I first read this book in 2008, not all that long after it was released, pretty much in one go on a long haul flight. I recently came across it again, remembered the pleasure I derived from it the first time round, and so gave it a re-read.
The Tiger That Isn’t provides a competent grounding in the very basics of statistical theory – risk, sampling, averages, etc – but does so in a way that is both relevant to daily life and, genuinely, laugh-out-loud funny. Blastland and Dilnot pick examples from many different spheres of life, but with a particular lean towards politics and the media, and explain the basic statistical errors underlying fallacious claims. They largely succeed in doing this in a lighthearted way, and attempt to equip readers with tools which might help them avoid similar mistakes in future.
One suggestion that I remembered from my first reading of this book is that any Government spending announcement is more easily interpreted if one divides the headline figure by 3bn, which gives an approximation of the spend per member of the population per week.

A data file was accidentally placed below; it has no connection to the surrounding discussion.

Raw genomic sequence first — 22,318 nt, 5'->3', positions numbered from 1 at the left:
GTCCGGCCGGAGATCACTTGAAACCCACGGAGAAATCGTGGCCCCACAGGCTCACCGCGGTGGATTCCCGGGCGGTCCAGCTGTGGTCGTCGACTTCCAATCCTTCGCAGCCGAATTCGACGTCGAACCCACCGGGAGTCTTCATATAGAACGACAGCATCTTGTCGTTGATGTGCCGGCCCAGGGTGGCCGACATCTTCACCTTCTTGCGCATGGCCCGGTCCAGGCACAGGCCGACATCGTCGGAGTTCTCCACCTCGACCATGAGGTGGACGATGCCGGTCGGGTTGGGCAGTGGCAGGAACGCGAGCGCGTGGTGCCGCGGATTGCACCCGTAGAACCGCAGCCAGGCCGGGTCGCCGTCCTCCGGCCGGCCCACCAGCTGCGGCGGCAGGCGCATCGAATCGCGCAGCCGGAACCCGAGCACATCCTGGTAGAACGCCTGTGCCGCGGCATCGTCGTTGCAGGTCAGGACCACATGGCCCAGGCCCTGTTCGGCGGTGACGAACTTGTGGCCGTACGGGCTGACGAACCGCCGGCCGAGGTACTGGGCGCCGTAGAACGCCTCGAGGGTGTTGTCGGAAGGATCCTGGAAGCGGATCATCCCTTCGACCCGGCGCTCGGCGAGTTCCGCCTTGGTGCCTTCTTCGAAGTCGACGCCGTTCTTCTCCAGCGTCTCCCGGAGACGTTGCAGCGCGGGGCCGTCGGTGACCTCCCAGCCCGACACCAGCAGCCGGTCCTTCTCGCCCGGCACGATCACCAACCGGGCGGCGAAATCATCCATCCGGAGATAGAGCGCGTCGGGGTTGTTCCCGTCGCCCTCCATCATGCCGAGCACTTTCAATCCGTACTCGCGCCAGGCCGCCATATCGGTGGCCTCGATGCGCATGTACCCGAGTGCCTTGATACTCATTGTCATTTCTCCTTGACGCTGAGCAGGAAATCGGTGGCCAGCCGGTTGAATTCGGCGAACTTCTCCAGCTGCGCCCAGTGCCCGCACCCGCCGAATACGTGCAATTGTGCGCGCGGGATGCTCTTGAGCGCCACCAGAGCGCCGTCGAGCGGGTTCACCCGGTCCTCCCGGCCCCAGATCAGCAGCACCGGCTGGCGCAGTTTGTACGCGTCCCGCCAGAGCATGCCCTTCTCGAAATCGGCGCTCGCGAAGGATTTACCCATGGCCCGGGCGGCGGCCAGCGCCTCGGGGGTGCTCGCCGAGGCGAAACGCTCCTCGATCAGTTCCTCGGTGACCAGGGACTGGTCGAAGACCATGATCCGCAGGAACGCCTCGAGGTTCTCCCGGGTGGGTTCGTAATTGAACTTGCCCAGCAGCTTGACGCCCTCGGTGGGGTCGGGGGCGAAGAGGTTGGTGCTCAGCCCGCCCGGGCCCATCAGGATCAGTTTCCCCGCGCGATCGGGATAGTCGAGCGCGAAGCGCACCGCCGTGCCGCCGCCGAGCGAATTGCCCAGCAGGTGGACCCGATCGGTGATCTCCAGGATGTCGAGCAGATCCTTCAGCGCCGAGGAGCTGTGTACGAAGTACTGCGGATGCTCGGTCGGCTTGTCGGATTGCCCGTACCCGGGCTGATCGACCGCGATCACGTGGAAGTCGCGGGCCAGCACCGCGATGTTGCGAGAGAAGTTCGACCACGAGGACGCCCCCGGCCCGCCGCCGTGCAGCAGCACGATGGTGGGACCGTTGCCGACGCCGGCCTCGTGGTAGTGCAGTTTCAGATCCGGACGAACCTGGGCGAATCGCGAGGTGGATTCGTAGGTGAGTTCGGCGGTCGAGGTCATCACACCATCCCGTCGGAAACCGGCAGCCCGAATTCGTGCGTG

Of course, this book does not discuss statistical methods in great detail, and nor does it deal with some of the more complex statistical concepts. It does, however, give a good grounding in everyday statistics to those with a passing interest – I wish more journalists (and politicians) would give themselves a solid foundation of statistical understanding, and this is as good a place to start as any.
I very much enjoyed my re-read of this volume, and would happily recommend it to anyone with even a passing interest in the topic.